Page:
http://www.intel.com/content/www/us/en/enterprise-security/what-is-vpro-technology-video.html
20 answers Last reply Best Answer
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  1. So ive been reading into this a bit and I think the article might be a little bit off.... This should totally be a security concern and people do need to know how and why their machine is communicating.

    From my understanding this is a version of the poison pill, on the surface, but again how and why is it communicating. Anyone have a smart phone (You nerds, dont lie) your phone has an antennae and a 3g/4g module, those 3g chips are still fairly large and putting one on a processor, or embedded into a high end one doesnt seem to make sense. How well do you think a 3g device would communicate without an antennae, in a chip, under a heat sink, under a fan, in a metal box with all of that interference?

    This is the authors proof that there is an embedded chip in intel processors. Read this and tell me its not some crazy guy.

    http://news.softpedia.com/news/Secret-3G-Radio-in-Every-Intel-vPro-CPU-Could-Steal-Your-Ideas-at-Any-Time-385194.shtml

    Even further Wikipedia references this site for their remote 3g shutdown for intel processors.

    http://www.pcmag.com/article2/0,2817,2369110,00.asp

    All it says is that if your computer (Read laptop) has a 3g connection this "Security Feature" can still be used because 3g is a network just like any other.
  2. Best answer
    If you're using Windows 8.x or Windows Server 2012 you can wrap a PKI cert around the proc (not software/OS based!) and have higher security.

    Additionally, encrypt the hard drive which also can bank on that certificate wrapped around the hardware.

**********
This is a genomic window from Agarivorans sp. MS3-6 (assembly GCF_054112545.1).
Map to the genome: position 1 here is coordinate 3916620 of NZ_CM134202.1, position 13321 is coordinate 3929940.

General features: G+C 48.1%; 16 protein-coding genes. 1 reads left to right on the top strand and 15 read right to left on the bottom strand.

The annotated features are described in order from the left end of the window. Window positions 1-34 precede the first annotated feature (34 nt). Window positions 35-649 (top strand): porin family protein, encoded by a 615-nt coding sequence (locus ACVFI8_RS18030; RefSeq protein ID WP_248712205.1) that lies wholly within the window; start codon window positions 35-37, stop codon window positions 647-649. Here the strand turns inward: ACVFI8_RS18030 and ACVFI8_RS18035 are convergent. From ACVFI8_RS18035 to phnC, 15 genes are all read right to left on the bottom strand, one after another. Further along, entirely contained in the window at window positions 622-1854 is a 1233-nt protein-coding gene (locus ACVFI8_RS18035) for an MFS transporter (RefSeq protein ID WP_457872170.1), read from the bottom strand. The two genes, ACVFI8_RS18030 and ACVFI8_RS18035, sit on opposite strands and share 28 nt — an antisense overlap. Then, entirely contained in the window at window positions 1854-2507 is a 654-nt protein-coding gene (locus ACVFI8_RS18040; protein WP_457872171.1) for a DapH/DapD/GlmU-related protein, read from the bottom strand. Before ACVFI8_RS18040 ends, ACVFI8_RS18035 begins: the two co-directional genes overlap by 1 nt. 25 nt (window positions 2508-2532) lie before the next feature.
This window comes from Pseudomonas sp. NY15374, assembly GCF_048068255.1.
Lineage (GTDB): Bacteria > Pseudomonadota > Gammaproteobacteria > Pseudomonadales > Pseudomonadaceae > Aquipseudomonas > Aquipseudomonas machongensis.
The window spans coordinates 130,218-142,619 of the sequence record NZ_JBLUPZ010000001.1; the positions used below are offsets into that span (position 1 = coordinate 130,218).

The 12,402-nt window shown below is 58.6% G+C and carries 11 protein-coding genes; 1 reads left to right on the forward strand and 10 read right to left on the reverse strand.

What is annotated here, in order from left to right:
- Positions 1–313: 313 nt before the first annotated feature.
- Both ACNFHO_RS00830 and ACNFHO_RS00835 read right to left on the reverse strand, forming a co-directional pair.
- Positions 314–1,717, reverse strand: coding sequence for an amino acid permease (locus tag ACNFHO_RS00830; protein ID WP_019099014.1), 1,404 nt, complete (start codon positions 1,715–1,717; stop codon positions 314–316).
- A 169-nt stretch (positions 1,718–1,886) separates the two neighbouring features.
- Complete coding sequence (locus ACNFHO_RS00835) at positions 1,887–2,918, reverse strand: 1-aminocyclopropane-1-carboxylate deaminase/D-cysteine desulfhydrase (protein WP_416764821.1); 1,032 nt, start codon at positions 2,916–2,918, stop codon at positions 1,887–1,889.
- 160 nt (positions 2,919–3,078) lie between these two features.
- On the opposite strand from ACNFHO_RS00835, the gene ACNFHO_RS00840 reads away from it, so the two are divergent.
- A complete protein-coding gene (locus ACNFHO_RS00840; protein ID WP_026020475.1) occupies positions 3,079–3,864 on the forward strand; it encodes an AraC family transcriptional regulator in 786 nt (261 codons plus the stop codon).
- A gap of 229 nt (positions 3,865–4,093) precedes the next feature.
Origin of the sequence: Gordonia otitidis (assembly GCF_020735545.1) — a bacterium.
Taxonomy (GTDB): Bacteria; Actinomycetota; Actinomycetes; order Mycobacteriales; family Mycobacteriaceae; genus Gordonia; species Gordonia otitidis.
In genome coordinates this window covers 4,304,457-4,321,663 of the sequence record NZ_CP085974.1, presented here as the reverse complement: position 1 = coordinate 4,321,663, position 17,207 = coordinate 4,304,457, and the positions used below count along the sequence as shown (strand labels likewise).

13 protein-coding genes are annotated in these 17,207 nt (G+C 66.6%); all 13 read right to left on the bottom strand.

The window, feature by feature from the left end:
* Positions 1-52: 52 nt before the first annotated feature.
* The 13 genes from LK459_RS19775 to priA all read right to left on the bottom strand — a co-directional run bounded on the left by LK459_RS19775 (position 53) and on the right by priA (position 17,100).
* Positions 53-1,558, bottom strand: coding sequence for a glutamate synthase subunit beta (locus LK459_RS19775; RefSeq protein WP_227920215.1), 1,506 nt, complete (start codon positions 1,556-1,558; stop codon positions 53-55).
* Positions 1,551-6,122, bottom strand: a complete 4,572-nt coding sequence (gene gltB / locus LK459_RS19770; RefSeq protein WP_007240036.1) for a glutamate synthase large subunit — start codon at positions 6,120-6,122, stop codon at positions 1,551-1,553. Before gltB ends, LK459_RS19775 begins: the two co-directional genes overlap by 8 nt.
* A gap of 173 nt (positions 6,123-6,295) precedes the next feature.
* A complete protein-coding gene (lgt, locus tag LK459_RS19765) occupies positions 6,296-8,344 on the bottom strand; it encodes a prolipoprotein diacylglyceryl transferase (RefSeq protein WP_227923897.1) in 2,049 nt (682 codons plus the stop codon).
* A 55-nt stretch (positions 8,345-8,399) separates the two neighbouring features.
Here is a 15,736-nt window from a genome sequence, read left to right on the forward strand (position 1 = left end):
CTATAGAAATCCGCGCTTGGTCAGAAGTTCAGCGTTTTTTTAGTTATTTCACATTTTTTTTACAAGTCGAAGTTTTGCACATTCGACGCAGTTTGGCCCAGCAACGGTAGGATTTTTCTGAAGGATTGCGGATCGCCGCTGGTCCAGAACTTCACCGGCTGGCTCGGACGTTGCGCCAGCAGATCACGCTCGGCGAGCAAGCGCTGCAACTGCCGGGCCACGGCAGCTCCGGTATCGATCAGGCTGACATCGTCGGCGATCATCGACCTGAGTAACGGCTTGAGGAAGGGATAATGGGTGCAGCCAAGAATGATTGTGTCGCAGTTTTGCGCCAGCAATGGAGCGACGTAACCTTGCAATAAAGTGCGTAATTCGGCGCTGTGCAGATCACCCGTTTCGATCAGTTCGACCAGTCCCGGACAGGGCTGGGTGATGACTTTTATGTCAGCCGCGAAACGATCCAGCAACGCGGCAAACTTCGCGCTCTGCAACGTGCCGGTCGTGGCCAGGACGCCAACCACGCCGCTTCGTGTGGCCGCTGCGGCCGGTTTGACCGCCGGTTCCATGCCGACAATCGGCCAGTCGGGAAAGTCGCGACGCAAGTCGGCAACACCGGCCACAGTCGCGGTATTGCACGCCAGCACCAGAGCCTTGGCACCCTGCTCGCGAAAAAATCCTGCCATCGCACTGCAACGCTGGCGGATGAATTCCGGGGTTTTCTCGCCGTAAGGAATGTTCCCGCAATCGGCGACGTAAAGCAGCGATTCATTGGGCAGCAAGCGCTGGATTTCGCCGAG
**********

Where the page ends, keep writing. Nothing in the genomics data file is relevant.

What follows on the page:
Old news guys. I'm sure everyone also knew that Intel has been included a TPM chipset since 1999 or 2000 in their procs as well.
  3. wanamingo said:
    So ive been reading into this a bit and I think the article might be a little bit off.... This should totally be a security concern and people do need to know how and why their machine is communicating.

    From my understanding this is a version of the poison pill, on the surface, but again how and why is it communicating. Anyone have a smart phone (You nerds, dont lie) your phone has an antennae and a 3g/4g module, those 3g chips are still fairly large and putting one on a processor, or embedded into a high end one doesnt seem to make sense. How well do you think a 3g device would communicate without an antennae, in a chip, under a heat sink, under a fan, in a metal box with all of that interference?

    This is the authors proof that there is an embedded chip in intel processors. Read this and tell me its not some crazy guy.

    http://news.softpedia.com/news/Secret-3G-Radio-in-Every-Intel-vPro-CPU-Could-Steal-Your-Ideas-at-Any-Time-385194.shtml

    Even further Wikipedia references this site for their remote 3g shutdown for Intel processors.

    http://www.pcmag.com/article2/0,2817,2369110,00.asp

    All it says is that if your computer (Read laptop) has a 3g connection this "Security Feature" can still be used because 3g is a network just like any other.


    I wasn't able to be the links in because My Laptop isn't allowing the buttons to be see on this site, but anyway this guy isn't crazy he has done his research he knows what he is talking about.